Can I Get Some Attorney’s Fees Covered by My Ex?

 

Attorney’s fees can be expensive, and many times it can be difficult to come up with the funds needed in order to litigate your case against your ex, especially against an ex who has sufficient financial means.

 

What you may not know, however, is that Florida is a special type of state when it comes to attorney’s fees, and it may be possible that your ex will be ordered to pay some or all of your fees. As outlined in Florida Statute 61.16, we have what is referred to as a “need and an ability to pay calculation.”

 

What to Know About Attorney’s Fees in Florida

 

In order to get attorney’s fees from you ex in Florida, one person must demonstrate a need for financial assistance, and the other person must have the ability to pay for them.

 

When the couple is on equal financial footing, then attorney’s fees are not something you typically see exchanged. However, when one partner has substantially more funds than the other, then you may see it.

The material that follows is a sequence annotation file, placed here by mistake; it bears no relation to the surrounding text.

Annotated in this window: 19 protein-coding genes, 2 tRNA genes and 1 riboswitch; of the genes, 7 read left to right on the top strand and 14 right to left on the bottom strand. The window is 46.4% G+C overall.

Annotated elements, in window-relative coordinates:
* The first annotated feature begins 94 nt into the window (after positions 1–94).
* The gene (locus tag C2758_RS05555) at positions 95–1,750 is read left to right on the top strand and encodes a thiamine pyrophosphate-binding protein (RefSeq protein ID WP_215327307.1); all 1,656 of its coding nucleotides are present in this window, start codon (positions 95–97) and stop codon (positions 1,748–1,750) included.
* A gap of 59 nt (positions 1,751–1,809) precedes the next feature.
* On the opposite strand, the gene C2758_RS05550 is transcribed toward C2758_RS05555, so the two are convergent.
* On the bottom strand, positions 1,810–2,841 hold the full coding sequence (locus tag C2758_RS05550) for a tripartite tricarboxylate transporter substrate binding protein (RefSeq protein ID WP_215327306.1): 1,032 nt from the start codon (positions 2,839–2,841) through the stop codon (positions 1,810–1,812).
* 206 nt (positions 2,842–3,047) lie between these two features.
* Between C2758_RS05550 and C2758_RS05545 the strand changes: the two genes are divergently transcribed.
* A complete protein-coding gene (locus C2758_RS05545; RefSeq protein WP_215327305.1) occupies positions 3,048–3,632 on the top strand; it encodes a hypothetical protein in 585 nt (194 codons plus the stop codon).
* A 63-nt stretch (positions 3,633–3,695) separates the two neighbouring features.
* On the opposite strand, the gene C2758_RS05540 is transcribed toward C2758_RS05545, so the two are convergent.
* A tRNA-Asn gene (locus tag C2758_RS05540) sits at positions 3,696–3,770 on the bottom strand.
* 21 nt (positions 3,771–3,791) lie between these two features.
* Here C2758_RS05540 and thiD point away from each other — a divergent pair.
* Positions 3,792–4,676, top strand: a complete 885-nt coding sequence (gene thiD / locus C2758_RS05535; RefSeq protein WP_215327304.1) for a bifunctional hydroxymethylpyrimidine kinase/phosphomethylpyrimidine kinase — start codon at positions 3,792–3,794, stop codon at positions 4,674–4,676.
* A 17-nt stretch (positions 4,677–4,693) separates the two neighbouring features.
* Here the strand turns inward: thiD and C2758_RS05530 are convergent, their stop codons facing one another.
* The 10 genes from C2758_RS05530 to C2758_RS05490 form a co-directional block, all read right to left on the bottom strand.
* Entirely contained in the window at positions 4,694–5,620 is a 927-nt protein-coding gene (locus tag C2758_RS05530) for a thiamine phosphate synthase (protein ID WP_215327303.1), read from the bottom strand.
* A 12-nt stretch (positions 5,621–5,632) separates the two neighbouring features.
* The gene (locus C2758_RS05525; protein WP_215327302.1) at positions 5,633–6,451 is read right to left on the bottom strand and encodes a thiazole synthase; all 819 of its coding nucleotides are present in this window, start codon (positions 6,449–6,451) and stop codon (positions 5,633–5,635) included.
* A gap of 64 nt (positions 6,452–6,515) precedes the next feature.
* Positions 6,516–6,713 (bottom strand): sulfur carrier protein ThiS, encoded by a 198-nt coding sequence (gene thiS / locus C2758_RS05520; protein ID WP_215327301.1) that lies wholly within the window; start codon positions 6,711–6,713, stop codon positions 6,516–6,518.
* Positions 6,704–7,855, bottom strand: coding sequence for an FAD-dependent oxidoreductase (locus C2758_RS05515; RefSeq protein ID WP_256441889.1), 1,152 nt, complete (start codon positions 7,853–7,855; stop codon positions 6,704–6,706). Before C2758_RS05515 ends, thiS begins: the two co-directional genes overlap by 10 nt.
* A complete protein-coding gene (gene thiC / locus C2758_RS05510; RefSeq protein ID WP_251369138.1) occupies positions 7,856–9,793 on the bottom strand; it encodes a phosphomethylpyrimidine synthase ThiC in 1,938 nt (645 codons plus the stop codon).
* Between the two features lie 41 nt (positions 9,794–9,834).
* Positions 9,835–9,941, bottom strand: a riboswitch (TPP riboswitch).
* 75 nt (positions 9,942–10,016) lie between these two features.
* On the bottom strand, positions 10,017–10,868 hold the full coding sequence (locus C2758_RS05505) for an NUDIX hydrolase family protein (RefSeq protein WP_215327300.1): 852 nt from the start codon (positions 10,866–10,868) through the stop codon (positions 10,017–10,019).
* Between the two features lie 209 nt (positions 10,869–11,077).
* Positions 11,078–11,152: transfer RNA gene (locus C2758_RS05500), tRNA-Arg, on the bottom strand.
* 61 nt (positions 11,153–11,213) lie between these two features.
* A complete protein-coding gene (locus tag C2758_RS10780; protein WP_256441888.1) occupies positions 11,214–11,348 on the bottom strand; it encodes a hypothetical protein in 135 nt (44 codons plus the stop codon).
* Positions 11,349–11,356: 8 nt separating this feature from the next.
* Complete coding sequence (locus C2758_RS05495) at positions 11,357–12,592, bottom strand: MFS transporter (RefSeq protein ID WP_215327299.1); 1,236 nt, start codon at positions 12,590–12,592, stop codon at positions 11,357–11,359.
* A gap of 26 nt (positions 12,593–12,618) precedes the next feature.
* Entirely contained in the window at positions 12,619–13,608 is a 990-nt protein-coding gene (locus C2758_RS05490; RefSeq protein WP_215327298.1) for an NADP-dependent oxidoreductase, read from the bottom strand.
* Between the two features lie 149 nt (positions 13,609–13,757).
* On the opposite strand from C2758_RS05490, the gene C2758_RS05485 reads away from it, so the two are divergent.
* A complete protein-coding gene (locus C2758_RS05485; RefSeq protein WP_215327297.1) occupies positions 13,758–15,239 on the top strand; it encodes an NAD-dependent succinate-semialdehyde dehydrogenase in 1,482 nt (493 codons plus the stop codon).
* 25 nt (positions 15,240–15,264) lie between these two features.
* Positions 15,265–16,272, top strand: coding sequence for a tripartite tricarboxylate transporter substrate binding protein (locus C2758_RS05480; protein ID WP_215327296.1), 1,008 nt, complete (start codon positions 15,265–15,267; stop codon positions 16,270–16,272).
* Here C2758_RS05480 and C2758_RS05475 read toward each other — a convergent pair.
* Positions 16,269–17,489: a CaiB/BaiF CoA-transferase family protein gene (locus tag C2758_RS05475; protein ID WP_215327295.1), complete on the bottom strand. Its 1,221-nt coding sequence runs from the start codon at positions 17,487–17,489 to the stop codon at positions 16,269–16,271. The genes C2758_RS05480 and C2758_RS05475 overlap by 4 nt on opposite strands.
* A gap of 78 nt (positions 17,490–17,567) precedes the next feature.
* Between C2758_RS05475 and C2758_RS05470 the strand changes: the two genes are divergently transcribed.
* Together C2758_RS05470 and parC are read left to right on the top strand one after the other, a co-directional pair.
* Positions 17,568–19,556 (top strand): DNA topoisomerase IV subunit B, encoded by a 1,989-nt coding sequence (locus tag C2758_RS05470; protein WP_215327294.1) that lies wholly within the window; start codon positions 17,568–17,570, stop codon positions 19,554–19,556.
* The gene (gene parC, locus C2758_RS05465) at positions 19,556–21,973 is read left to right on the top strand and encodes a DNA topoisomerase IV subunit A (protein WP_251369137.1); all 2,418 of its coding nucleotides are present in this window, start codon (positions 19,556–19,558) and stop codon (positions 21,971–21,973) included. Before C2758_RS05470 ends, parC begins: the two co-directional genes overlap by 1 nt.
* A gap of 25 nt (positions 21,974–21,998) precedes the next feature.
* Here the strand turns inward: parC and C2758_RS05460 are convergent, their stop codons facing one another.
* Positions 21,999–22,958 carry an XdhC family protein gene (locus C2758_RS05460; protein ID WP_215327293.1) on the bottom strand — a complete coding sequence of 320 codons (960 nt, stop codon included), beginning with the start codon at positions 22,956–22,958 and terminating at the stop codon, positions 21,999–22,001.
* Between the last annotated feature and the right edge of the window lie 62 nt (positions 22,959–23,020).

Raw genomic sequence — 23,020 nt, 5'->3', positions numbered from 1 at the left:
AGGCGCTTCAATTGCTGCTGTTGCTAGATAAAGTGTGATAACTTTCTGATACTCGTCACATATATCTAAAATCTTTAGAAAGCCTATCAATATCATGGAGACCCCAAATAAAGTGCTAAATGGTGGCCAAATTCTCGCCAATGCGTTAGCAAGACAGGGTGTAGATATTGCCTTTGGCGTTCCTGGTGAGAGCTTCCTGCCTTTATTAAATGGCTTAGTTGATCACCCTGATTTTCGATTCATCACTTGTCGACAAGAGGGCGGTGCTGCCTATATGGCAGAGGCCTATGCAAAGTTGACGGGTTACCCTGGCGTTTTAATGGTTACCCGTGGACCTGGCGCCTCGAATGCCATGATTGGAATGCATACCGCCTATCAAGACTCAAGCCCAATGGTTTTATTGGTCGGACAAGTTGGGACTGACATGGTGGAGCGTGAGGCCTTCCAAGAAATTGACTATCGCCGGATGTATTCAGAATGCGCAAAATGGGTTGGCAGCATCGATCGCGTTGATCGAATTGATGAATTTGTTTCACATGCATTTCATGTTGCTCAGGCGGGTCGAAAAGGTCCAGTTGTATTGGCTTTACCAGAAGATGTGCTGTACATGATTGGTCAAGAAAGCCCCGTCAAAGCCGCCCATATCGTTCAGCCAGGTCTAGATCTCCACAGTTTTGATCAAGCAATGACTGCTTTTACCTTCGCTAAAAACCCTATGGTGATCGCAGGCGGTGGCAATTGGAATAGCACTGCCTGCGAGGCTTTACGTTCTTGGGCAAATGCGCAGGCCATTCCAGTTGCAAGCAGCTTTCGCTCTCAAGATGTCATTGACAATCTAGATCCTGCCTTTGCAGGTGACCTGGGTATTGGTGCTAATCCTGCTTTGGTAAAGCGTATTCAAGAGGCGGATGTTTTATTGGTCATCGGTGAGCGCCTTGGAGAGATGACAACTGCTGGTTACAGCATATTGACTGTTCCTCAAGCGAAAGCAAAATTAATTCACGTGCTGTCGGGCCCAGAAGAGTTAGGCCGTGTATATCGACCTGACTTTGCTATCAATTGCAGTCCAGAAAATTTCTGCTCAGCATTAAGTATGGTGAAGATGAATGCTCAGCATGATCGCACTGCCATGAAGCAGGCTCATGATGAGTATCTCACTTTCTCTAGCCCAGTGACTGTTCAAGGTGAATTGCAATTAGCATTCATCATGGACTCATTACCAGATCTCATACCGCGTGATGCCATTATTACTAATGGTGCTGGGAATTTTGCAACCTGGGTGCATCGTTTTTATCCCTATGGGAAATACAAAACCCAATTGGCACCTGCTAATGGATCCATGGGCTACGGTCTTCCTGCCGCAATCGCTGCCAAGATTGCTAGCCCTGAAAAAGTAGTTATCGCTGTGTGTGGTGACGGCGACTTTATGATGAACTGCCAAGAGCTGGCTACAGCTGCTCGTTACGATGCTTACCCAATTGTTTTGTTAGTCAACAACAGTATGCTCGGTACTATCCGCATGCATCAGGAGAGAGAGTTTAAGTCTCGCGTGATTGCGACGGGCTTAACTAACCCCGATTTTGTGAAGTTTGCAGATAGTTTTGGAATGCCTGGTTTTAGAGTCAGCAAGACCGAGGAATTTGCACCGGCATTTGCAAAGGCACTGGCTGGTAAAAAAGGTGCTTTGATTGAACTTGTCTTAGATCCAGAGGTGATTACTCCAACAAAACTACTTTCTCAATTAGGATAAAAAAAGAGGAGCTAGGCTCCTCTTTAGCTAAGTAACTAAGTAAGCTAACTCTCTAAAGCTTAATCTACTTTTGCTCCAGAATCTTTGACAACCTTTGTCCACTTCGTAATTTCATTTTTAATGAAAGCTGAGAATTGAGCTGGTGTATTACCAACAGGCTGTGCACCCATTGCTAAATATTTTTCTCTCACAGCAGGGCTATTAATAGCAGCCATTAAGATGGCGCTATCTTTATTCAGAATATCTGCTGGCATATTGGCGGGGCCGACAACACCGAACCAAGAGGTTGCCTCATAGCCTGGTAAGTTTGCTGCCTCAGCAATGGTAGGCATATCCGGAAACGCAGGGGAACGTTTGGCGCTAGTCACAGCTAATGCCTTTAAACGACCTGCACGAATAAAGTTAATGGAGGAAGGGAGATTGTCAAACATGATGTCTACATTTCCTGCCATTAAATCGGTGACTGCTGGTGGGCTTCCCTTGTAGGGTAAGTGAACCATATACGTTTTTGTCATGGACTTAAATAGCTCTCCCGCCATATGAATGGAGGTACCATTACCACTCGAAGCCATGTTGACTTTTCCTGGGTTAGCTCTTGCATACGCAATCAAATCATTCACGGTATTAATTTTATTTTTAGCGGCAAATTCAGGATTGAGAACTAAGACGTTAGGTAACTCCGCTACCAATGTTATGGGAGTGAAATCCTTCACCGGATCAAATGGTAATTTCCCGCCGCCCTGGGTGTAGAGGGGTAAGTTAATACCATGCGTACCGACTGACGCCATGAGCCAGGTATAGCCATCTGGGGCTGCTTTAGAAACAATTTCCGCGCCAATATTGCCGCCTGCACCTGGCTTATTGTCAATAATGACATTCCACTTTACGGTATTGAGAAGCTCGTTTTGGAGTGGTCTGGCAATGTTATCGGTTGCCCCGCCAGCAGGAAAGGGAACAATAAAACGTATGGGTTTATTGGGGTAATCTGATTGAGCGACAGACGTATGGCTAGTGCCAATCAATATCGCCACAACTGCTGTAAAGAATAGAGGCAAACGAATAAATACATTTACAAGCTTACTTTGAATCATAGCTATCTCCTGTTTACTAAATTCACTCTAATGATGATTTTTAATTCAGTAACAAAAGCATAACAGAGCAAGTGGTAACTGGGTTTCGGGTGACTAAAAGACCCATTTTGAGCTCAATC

In the case of divorce, the fees will typically be first paid out of funds from the marital estate before one side would be ordered to pay. When it is not a marriage, for example as in cases of paternity or post-judgment, then the calculation needs to be done based on each side’s income. When one person is deemed to have substantially more means than the other, then it is typical to see a motion for attorney’s fees and possibly an order mandating those fees be paid.

 

Ultimately the court has the ability to grant part or all attorney’s fees or deny attorney’s fees, and they can grant or deny for fees:

 

  • Retroactively – those fees that have already been incurred
  • Prospectively – future fees

 

Secondly, you may also be able to seek attorney’s fees based on the bad behavior of the other side. In this scenario, the fee payment would not be based on need and ability to pay; rather, you would be seeking fees based on the bad faith behavior of the other side. If one side is not litigating fairly and appropriately, attorney’s fees can be sought based on the litigious positions the other side is taking or the wrongful actions they have taken in court, such as failing to provide required financial documents.

 

With divorce, post-judgment issues or any family law concern, it’s important to discuss the issue of fees and the possibility of going after the other side for attorney’s fees. If you have questions about Florida family law, we are here to help. Contact us at the Vasquez de Lara Law Group to learn more.

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